air. The three major spectral lines emitted are red at wavelength 
630nm; green, 558nm; blue/violet, 427nm. If you apply to the display a 
simple spectroscope or even just a transmission grating, you'll see 
the picket-fence structure in the aurora spectrum. 
    Where two auroral features overlap, the resulting color is the 
additive mix of the separate ones. Thus merging red and green parts of 
the display will cause a yellow hue. 
    The red, green, and blue spectral emissions are by chance near the 
central wavelengths of the photography tricolor bands! It can be a 
potential useful tool to have to hand a set of these filters. They are 
obtainable from photography or lithography sources. By inspecting the 
suspect aurora thru them you could distinguish it from ground-based 
    The colors you get in photographs will not match those seen by 
eye. Film is made to capture a continuous spectrum of light, typicly 
sunlight. This is indicated by the color temperature rating of the 
film. Daylight film is rated for 5700K or so, the temperature of a 
blackbody radiating a solar spectrum of light. 
    When presented with light of specific discrete wavelengths, such 
as neon lights at a carnival, the film goes nuts. You do get very 
pretty colors but not those you recall seeing in real life. 

Black aurora 
    By far the creepiest color of aurora I ever saw is BLACK. Yes, 
there is such a thing!! In an otherwise luminous display there may be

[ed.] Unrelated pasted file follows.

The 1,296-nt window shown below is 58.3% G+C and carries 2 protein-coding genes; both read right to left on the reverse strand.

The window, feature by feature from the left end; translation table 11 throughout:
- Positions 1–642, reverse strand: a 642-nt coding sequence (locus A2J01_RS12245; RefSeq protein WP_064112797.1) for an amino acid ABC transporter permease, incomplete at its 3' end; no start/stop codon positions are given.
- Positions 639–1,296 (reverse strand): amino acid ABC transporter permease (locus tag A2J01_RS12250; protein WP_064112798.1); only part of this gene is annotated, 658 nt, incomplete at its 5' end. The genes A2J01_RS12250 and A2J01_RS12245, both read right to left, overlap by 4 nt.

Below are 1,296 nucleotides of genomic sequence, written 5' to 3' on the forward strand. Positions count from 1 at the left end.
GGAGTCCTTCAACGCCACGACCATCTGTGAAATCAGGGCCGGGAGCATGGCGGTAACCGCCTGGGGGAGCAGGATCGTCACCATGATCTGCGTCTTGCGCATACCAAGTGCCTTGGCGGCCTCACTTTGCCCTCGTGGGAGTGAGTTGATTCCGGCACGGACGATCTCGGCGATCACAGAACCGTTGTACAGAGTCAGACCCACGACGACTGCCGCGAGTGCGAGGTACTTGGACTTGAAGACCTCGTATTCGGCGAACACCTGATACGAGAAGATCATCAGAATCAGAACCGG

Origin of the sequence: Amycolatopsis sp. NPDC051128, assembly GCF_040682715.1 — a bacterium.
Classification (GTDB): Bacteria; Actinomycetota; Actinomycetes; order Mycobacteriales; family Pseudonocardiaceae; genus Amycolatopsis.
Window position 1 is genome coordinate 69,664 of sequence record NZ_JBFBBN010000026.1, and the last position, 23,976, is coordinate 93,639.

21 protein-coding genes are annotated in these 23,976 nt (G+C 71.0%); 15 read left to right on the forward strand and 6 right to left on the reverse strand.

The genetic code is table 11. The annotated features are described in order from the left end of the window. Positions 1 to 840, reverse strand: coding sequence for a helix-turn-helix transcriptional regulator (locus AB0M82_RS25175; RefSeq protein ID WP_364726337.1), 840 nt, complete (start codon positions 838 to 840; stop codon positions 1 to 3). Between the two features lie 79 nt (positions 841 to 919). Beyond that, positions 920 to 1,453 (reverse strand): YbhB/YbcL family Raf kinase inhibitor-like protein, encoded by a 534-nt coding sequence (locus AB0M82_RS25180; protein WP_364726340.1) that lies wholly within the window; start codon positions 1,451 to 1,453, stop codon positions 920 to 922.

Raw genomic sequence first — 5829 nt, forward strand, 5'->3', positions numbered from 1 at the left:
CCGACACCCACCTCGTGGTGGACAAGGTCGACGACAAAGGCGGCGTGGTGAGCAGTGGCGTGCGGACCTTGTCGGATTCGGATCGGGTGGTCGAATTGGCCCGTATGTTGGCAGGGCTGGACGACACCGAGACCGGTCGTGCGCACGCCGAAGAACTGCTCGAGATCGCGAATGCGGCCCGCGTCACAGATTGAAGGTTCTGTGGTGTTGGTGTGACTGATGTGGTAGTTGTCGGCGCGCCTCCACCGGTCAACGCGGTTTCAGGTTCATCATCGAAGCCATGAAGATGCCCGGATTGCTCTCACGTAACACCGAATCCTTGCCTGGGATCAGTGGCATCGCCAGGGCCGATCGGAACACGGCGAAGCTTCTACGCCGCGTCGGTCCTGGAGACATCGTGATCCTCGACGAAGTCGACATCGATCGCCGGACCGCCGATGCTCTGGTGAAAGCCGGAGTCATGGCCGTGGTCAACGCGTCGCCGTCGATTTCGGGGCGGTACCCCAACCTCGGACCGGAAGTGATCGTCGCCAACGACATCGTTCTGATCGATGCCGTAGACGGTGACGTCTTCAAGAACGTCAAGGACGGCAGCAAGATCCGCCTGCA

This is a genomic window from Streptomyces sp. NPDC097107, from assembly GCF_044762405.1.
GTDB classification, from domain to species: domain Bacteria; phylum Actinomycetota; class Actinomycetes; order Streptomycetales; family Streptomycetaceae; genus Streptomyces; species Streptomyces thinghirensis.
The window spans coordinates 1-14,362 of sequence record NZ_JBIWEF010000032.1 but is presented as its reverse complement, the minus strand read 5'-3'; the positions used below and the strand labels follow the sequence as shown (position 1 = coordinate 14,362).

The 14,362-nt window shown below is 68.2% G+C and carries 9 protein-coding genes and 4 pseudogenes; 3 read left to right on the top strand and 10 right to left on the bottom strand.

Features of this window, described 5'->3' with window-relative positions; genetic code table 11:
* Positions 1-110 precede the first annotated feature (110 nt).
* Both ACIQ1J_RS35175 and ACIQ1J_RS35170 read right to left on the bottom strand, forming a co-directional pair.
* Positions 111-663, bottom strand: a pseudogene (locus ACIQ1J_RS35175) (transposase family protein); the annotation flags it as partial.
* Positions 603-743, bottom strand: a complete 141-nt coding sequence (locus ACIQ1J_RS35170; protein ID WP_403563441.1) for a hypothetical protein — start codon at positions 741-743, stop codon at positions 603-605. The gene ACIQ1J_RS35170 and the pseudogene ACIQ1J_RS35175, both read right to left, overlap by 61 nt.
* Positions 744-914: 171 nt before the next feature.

some places on the sky where the aurora avoids. It's as if there was a 
'grease spot' there where the aurora 'ink' can't stick. Other 
descriptions are a foreground opaque patch blocking aurora behind it, 
or a hole torn out of skydome. 
    The aurora circulates around this black (actually an absence of 
luminosity with clear sky within it) to slide 'around' or 'behind' it! 
    In the three instances I saw such a phaenomenon, the black spot 
stayed put all thru the display; it did not partake of the agitations 
of other features. On one occasion the black spot wavered in size 
slowly but otherwise did not move about. In all cases, this spot ws in 
the northern quadrant of the sky but not at all symmetrical with the 
other parts of the display. 

    Aurora in the City have to be mighty brilliant to attract your 
attention. Satellite monitoring of the aurora oval shows that New York 
should see several aurora a year in times of active Sun. Most of them 
are weak, about as bright as the Milky Way. given that the Milky Way 
is a rare treat in New York, a weak aurora will be routinely missed. 
    A brighter display is about equal to ground-lighted clouds or 
haze. At this level of brilliance, the aurora could attract public 
attention for being reflection from a large conflagration or other 
earthly calamity.
    The most brilliant of aurorae seen from the City allowed papers 
and charts to be read by them! Under such a display the entire 
populance could be sent panicking into the streets. 
    With clues from color, kinetics, evolution, and so on, you may 
recognize an aurora of the lesser brilliance, before it is dismissed 
for funny cloud. Once and again, you simply have to be intimately 
versed in the luminous behavior of your own sky. 
    When you are in a foreign part of the City, with no fluency about 
the native sky, you may miss or disregard a true aurora. Heartbreaking